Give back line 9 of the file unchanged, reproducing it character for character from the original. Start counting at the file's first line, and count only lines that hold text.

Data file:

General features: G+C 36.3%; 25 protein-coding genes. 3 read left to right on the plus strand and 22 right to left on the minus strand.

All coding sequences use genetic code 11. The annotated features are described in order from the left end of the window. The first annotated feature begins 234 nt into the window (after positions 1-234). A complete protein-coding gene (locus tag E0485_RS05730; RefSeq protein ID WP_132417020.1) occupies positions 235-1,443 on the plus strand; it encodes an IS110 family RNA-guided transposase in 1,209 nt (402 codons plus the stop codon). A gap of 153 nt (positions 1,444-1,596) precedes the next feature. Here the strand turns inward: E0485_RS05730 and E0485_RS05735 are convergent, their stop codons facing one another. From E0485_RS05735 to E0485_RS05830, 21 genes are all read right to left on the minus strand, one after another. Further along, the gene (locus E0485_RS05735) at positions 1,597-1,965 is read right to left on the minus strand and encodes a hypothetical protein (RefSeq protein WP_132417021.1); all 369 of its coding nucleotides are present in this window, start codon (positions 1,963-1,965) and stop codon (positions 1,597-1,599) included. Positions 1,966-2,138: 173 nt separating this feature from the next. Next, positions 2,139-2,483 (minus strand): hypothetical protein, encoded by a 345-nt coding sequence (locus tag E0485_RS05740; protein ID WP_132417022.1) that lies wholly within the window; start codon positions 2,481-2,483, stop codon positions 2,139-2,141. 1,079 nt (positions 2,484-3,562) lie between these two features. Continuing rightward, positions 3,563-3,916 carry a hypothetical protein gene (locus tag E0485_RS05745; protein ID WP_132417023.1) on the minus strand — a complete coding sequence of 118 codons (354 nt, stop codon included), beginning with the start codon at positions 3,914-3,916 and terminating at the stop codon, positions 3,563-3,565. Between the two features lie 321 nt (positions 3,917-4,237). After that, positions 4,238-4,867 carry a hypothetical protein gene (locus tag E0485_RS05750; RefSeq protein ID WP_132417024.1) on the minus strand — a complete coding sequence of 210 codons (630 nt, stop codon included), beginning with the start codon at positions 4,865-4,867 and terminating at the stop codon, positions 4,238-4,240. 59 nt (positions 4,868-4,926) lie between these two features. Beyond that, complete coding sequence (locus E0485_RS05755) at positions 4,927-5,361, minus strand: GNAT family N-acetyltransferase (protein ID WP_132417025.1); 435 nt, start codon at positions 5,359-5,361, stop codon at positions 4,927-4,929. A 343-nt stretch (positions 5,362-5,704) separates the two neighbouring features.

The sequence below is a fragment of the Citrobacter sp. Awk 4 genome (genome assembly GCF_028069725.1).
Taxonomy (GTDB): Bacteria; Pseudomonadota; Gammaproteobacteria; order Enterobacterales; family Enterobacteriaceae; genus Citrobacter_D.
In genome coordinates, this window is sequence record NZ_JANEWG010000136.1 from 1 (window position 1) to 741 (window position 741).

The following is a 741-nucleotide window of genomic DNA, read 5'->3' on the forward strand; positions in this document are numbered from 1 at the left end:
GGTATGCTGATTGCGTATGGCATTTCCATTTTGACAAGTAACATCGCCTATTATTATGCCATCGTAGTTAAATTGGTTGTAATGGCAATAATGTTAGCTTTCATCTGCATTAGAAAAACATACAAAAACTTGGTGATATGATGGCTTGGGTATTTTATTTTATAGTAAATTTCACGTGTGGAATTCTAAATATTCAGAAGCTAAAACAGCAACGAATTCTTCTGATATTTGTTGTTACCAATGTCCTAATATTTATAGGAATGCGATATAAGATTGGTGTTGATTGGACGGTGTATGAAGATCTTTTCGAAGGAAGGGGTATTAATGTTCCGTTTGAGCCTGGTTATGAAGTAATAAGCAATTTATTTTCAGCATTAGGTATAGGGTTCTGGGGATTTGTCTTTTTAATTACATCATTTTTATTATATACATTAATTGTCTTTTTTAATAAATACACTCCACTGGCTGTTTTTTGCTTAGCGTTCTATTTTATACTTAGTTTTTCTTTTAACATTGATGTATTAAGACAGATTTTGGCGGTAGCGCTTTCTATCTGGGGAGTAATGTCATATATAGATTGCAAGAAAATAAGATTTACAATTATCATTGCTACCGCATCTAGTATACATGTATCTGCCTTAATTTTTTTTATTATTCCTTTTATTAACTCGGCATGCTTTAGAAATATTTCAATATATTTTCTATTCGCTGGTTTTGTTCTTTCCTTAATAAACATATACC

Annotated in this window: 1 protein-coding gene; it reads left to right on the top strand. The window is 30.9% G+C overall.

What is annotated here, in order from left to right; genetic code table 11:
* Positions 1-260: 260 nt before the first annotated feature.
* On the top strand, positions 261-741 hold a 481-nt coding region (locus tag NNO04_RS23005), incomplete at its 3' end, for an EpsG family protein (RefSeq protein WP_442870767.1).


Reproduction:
What is annotated here, in order from left to right; genetic code table 11: